Sixth St., Calumet, Michigan

From Houghton-Hancock and the Quincy Mine, the town of Calumet isn’t far north on the Keweenaw Peninsula. I was half-expecting something like Houghton, mainly because I didn’t do much research beforehand. None, really. But I’ve owned a postcard depicting the Calumet Theater for a long time, and I knew I wanted to see that.

So we did. It’s a fine old building. Wish it had been open for a look-see inside.

Calumet Theater, Michigan

Copper fortunes built the Calumet. A local architect named Charles K. Shand designed it. The historical marker next to it says, in part: “One of the first municipal theaters in America, the Calumet opened on March 20, 1900, ‘the greatest social event ever known in copperdom’s metropolis.’ The theater contained a magnificent stage and elegant interior decorations, including an electrified copper chandelier.”

The theater’s web site says: “The Theatre opened… with a touring Broadway production of Reginald DeKoven’s The Highwaymen. In the ensuing years, the Theatre’s marquee read like a Who’s Who of American Theatre: Madame Helena Modjeska, Lillian Russell, John Phillip Sousa, Sarah Bernhardt, Douglas Fairbanks, Sr., Lon Chaney, Sr., Jason Robards, Sr., James O’Neill, William S. Hart, Frank Morgan, Wallace and Noah Beery.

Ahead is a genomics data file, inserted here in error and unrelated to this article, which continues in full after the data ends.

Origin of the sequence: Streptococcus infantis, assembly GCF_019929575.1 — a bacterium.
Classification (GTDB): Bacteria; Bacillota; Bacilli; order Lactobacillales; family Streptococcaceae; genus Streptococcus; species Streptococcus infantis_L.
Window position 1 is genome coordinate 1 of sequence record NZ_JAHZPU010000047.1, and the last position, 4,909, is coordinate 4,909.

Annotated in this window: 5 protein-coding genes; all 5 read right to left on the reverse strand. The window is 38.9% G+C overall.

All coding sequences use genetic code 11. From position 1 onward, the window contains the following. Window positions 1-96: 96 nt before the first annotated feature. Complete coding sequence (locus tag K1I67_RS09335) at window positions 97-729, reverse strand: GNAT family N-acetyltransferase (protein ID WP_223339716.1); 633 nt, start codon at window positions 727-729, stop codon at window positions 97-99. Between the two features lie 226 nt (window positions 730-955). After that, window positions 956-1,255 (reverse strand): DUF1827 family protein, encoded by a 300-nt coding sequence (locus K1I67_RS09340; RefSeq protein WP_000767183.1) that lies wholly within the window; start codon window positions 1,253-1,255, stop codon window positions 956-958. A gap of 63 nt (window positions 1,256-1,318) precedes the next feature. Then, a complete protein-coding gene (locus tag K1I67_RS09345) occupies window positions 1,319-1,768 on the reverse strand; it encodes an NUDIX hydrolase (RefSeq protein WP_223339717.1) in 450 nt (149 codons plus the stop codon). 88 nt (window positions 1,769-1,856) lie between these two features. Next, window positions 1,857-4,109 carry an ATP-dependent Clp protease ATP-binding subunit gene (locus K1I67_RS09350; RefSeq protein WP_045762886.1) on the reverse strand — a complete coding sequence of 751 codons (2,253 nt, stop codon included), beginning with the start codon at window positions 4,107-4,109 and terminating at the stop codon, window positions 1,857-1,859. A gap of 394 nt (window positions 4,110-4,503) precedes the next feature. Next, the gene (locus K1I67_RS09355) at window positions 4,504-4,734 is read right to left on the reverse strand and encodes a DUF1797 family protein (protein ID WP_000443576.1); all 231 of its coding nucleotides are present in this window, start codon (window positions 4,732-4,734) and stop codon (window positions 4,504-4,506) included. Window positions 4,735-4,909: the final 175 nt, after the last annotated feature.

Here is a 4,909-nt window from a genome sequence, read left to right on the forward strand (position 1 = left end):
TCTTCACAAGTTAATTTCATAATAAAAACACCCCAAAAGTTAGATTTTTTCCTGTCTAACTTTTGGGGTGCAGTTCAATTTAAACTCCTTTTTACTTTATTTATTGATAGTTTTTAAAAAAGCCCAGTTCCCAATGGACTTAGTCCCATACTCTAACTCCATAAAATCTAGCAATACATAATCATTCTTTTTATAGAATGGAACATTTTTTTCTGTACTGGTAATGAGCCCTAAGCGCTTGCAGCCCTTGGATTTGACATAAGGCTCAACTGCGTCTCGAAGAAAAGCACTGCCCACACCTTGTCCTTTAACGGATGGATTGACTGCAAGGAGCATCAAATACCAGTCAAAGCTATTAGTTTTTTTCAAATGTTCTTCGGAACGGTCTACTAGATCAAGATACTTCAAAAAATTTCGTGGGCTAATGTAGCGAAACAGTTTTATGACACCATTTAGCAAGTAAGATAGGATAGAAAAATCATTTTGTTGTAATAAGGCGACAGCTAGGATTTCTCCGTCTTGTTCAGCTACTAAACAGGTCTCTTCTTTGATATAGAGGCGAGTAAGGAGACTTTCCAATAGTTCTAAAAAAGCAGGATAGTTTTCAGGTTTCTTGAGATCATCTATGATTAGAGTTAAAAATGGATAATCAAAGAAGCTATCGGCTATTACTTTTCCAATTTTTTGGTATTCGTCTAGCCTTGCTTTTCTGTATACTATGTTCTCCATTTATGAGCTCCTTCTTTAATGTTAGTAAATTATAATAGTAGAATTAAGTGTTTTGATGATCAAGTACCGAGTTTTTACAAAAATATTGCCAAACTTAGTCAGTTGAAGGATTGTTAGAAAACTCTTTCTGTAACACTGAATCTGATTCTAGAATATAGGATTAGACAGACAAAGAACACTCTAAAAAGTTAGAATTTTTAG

“With the decline of copper mining and the local economy, and the advent of motion pictures, stage productions became less common in the late 1920s. From the depression through the late 1950s, it was almost exclusively a movie theatre…

“The auditorium was renovated for the village’s centennial in 1975, and the exterior was restored in 1988-89. The technical and code improvements and backstage reconstruction have just been completed.” These days, the theater holds 50 to 60 events a year, including plays, movies and concerts.

The theater is on Sixth St. in Calumet. The street hasn’t evolved into a day-trippers shopping district, but it does have some other interesting buildings, dating from copper times, from the looks of them.

Calumet, MichiganCalumet, Michigan Sixth StreetCalumet, Michigan Sixth Street

The buildings of Sixth St. also sport a few ghost signs.Ghost Sign, Calumet MichiganVertin’s Department Store (since 1885, headquarters for Lee overalls, union made). The store turns out to have been located in the building pictured above, between the Sixth St. streetscape and the Michigan House Cafe & Red Jacket Brewing Co. This is an example of the kind of thing I learn from a trip after I’ve gotten home. I didn’t know what I was looking at when I stood across the street from the former Vertin’s on the afternoon of July 1. Now I do.

The Vertins were Slovenian immigrants to copper country in the 1870s, and rather than mine themselves, they enterprisingly sold goods to miners and their families. Remarkably, the store endured until the 1980s. More about them is in this article in Copper Country Explorer.